The second opportunity gap subsection is the lack of recreational access for disadvantaged youth. Access to recreational activities is statistically associated with increased in-school success, and is also systematically denied to disadvantaged communities. It’s no coincidence.
Lack of recreational access is a bi-product of another long-standing, deeply racist institution, one whose legacy remains in full effect. This institution, found in the city planning of America’s metropolitan regions, is called redlining. It’s the process of segregating communities of color away from not just parks and recreational facilities, but also things as basic as grocery stores and places of employment. It was used to design the vast majority of American cities, specifically warning mortgage lenders to avoid loaning to red-inked predominantly Black neighborhoods, which effectively built a massive homeownership gap.
Yet, one may ask, what is the motivation behind doing such? The answer to that question can be found in the ways the U.S. has long worked to prevent communities of color from becoming economically independent, discouraging diversity whilst still funneling money from the African American working class into the hands of the white bourgeoisie. When a community becomes economically independent, it can achieve a voice in not just electoral processes but in administrative processes, showing potential to reverse the ‘protections’ for ‘clean’ white suburbia aforementioned. That’s what racist proponents find so dangerous about a new Black Wall Street, when the minorities rise to play the capitalist’s game against racial capitalism itself.
The third subsection of the opportunity gap, and perhaps one that is becoming increasingly prevalent, is the gap of access to educational resources out of school. Contrary to the other two subsections, this one can be seen hitting disadvantaged minorities across all regions, where students don’t have access to out-of-school educational support, tutoring, mentoring, and professional prep programs.
Wealthy peers don’t need to worry about whether they can afford program x or y, or have to choose between one disadvantage versus another. It’s simply not feasible to think of that when you have the monetary resources to provide that tutoring. The realities are substantially different though for others, those who can’t pay thousands of dollars annually in order to make way into prestigious magnets and who can’t afford to get tutors online and pay for gifted testing preparation. This situation is heightened not just for those in poorly funded schools, but also for those in affluent schools who lack access due to monetary reasons, even as their counterparts zoom through the curriculum as a product of their out-of-school education.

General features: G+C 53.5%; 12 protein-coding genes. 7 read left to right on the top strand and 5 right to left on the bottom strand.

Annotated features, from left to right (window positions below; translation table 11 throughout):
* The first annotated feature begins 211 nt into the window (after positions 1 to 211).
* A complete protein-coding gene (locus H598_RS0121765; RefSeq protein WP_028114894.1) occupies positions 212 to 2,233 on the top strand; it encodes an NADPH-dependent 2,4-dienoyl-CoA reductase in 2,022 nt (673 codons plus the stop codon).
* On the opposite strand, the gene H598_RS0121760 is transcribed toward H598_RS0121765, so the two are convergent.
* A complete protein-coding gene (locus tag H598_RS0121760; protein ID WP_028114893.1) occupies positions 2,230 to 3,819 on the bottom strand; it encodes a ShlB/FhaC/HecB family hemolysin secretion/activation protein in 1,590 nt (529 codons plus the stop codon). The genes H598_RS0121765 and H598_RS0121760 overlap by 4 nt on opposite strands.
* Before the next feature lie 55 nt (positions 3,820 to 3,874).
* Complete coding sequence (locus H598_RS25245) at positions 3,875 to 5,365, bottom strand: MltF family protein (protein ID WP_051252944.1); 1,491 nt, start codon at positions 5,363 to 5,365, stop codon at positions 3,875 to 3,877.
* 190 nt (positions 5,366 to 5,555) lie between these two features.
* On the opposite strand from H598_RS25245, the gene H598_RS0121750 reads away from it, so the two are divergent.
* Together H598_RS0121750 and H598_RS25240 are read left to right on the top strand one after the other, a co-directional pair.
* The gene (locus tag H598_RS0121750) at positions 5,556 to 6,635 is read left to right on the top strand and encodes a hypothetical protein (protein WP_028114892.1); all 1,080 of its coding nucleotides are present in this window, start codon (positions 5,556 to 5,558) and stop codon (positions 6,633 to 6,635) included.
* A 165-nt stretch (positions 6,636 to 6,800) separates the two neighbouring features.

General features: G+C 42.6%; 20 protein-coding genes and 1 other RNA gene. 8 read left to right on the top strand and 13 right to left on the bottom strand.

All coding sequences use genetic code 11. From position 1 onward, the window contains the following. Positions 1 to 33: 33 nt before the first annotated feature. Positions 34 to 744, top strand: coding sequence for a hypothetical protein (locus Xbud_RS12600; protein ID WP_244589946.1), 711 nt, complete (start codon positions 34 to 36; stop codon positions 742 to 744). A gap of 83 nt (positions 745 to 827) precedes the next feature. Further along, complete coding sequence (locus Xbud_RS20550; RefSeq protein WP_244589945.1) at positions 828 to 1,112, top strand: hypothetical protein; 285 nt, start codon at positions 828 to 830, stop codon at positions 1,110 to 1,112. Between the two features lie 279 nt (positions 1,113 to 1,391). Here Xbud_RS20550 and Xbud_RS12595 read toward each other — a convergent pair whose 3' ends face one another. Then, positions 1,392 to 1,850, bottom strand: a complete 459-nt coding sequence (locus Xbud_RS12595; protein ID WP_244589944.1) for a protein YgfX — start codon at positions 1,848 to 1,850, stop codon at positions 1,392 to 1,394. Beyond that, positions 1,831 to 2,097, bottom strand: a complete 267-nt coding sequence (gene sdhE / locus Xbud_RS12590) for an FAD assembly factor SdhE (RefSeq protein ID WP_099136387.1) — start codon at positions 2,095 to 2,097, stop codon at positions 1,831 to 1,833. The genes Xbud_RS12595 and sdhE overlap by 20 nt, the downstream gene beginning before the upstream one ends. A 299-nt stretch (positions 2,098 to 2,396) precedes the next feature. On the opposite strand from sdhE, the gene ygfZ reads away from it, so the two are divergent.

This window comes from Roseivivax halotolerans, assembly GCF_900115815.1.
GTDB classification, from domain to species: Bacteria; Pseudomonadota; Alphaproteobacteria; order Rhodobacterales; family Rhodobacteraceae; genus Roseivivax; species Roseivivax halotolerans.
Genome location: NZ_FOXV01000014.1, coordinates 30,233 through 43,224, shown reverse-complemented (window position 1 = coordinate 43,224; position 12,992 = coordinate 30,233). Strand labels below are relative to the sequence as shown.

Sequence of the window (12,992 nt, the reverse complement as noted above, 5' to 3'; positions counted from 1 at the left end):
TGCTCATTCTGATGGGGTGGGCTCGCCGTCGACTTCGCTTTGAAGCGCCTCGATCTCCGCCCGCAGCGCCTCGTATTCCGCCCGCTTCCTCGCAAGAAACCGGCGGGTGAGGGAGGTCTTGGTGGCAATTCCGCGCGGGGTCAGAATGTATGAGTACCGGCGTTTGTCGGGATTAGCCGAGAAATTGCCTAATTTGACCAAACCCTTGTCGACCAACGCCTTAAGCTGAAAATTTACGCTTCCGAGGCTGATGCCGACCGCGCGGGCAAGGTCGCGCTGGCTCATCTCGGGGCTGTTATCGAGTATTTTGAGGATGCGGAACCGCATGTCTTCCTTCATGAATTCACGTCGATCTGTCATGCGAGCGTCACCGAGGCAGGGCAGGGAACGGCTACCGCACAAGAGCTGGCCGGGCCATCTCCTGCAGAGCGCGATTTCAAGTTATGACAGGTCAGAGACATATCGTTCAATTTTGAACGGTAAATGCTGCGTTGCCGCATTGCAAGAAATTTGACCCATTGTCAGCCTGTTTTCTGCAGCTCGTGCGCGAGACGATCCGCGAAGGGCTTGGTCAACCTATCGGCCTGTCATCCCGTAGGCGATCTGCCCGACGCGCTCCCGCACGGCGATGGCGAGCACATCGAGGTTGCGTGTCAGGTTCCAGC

Saphron Initiative believes that many of these paid programs shouldn’t have to exist, because public schools should be obliged to provide according to the needs of their students as opposed to simply neglecting the in-school education and forcing students into out-school programs.
“…paid programs shouldn’t have to exist, because public schools should be obliged to actually provide according to the needs of their students in the first place”
A public institution shouldn’t be reliant upon the citizens that use it turning to a private industry for the public institution’s intended result. Functioning in such a way is not just inefficient, but entirely antithetical to the basic denotation of the word ‘public’. Our work in tutoring and preparation of youth is intended to offset the lack of sufficient in-school education, because the success of the American student has now become reliant upon the out-of-school education received by that student.
The entire bane of our organizational existence is based on the need for a voice for underserved students. Yet as opposed to being just a voice for those unjustly underserved, in order to invoke real change we must counteract the force of disenfranchisement ourselves; fight the lack of educational access by providing educational access.
That being our goal, Saphron Initiative is here to advocate from and for the underserved. By working with political entities, administrative officials, and educational professionals, as well as actually providing the services we advocate for, we can be the unifying force counteracting a deeply rooted, wrongful institution.
About the Author
Zakareya Hamed is a student, advocate, and photographer from McLean High School in Northern Virginia. He is the co-founder of educational advocacy organization Saphron Initiative and when he isn’t reading the news, participating in Model UN, writing, or working on photography, you can find him passionate about equity in our school system.